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Religion in ChinaSurvival and Revival under Communist Rule$
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Fenggang Yang

Print publication date: 2011

Print ISBN-13: 9780199735655

Published to Oxford Scholarship Online: January 2012

DOI: 10.1093/acprof:oso/9780199735655.001.0001

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PRINTED FROM OXFORD SCHOLARSHIP ONLINE (oxford.universitypressscholarship.com). (c) Copyright Oxford University Press, 2021. All Rights Reserved. An individual user may print out a PDF of a single chapter of a monograph in OSO for personal use. date: 27 October 2021

A Definition of Religion for the Social-Scientific Study of Religion

A Definition of Religion for the Social-Scientific Study of Religion

Chapter:
(p.24) (p.25) 2 A Definition of Religion for the Social-Scientific Study of Religion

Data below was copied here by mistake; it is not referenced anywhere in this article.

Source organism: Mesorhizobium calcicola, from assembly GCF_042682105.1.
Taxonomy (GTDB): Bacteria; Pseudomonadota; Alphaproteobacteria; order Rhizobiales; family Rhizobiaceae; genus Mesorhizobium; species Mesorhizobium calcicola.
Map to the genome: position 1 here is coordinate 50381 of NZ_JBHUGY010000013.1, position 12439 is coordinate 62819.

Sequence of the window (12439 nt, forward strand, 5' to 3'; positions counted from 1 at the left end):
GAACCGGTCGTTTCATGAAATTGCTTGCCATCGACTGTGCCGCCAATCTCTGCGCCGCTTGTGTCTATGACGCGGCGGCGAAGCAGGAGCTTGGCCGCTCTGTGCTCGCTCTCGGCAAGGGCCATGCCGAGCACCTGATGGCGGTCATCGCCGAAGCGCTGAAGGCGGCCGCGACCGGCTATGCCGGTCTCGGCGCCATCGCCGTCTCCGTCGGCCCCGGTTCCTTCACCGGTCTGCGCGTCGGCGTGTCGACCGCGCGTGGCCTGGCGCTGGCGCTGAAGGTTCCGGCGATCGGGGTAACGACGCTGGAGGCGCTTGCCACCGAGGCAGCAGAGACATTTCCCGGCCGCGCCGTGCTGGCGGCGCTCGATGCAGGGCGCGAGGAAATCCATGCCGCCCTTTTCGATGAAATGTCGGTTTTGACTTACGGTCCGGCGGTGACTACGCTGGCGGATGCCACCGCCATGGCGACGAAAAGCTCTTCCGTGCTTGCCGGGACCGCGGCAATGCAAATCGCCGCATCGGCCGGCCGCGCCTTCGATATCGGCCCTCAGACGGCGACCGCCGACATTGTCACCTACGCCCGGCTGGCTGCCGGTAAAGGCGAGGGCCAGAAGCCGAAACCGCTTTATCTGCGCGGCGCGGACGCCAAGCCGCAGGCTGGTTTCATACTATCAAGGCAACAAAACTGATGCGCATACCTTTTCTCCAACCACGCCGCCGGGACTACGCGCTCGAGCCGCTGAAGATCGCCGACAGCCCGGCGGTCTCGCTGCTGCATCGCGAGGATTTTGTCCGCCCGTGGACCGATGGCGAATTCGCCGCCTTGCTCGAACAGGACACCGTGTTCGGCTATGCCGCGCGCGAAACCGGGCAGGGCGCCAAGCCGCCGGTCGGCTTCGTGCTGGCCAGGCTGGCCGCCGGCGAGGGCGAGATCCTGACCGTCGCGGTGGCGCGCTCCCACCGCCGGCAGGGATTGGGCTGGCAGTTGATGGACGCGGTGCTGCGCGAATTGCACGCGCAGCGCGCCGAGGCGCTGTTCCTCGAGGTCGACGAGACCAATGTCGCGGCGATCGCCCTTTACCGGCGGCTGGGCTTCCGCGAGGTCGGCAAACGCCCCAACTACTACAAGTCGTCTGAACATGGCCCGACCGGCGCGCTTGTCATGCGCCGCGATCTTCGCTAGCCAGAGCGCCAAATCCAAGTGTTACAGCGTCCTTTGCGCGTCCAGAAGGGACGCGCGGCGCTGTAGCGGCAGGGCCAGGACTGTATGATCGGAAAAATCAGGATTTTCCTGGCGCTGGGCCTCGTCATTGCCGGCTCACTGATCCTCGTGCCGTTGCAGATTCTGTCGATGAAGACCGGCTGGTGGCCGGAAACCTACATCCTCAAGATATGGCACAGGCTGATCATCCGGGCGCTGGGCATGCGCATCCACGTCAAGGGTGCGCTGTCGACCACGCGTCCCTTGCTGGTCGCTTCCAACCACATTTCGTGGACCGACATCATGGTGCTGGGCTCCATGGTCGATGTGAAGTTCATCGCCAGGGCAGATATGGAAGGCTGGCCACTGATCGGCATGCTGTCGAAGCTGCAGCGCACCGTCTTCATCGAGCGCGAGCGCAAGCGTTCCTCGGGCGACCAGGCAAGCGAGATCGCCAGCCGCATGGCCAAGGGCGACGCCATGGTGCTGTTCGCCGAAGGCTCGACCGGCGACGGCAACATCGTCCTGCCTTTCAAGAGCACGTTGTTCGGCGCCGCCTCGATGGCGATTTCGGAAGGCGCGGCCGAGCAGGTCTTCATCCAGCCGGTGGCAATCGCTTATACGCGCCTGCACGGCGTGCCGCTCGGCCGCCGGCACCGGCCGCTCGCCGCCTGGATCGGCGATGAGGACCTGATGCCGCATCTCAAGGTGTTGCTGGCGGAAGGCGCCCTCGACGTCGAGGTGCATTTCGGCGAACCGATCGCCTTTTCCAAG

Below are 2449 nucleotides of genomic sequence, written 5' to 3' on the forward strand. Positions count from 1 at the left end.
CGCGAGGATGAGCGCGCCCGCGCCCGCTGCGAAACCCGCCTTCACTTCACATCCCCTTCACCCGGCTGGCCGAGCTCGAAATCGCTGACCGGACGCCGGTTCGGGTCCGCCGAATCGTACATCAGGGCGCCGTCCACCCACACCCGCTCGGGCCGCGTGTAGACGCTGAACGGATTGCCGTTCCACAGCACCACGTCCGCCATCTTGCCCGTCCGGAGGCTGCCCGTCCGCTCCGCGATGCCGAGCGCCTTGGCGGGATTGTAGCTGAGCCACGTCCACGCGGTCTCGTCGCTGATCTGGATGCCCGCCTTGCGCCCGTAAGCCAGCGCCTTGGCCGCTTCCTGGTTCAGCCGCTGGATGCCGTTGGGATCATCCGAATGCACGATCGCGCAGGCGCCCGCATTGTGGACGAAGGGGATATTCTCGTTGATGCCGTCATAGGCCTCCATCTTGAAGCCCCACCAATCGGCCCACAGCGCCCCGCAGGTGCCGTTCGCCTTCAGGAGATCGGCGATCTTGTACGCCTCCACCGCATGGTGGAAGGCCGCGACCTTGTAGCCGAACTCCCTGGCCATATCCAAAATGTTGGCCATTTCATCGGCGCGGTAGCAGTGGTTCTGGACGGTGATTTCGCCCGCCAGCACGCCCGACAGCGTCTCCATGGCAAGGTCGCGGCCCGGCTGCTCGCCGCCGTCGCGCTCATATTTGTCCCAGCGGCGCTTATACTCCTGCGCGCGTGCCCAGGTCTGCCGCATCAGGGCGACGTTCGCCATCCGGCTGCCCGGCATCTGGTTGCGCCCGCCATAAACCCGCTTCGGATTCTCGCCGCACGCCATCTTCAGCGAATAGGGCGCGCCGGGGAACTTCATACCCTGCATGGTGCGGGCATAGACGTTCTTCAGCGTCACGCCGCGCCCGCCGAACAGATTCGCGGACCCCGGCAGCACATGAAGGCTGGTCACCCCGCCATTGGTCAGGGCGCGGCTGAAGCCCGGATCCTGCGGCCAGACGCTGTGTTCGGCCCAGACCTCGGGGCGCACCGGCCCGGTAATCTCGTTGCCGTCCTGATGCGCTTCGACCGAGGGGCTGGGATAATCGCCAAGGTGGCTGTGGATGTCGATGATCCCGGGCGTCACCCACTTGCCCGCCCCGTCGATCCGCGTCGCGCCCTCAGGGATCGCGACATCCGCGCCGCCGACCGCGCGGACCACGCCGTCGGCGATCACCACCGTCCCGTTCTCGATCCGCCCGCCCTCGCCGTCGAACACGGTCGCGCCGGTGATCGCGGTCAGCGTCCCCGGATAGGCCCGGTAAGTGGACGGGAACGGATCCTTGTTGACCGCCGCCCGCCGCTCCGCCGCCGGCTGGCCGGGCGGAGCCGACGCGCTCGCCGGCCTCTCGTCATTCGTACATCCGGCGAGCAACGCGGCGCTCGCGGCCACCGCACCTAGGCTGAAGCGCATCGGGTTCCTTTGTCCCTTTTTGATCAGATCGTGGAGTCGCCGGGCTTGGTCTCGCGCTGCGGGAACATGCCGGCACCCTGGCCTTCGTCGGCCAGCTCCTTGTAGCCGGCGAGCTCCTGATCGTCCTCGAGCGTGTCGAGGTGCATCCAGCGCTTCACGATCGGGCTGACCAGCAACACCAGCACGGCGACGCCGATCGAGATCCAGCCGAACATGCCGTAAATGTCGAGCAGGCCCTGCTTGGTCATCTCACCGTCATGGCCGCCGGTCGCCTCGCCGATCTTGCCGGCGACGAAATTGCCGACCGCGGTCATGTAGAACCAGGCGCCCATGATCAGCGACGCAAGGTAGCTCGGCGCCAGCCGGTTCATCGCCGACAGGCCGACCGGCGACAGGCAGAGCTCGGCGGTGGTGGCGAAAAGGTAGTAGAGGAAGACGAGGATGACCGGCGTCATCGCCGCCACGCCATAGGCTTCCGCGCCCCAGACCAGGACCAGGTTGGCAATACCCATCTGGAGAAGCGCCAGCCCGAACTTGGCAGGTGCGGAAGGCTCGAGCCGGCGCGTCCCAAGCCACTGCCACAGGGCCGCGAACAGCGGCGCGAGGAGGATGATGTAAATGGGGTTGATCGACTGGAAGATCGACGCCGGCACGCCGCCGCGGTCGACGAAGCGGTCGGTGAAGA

Source:
Religion in China
Author(s):

Fenggang Yang

Publisher:
Oxford University Press
DOI:10.1093/acprof:oso/9780199735655.003.0002

Chapter Two presents a definition of religion combined with a classification scheme, which is needed for the political economic approach in the social scientific study of religion that examines religion and its competitive alternatives within the larger society. “A religion is a unified system of beliefs and practices about life and the world relative to the supernatural that unite the believers or followers into a social organization or moral community.” “This definition includes four essential elements of a religion: (1) a belief in the supernatural; (2) a set of beliefs regarding life and the world; (3) a set of ritual practices manifesting the beliefs; and (4) a distinct social organization or moral community of the believers and practitioners. It differentiates developed religion from quasi-religion of folk religion and civil religion, and pseudo-religion of personality cults and political ideologies.

Keywords:   belief, ritual, the supernatural, moral community, religious organization, magic, folk religion, civil religion, Durkheim

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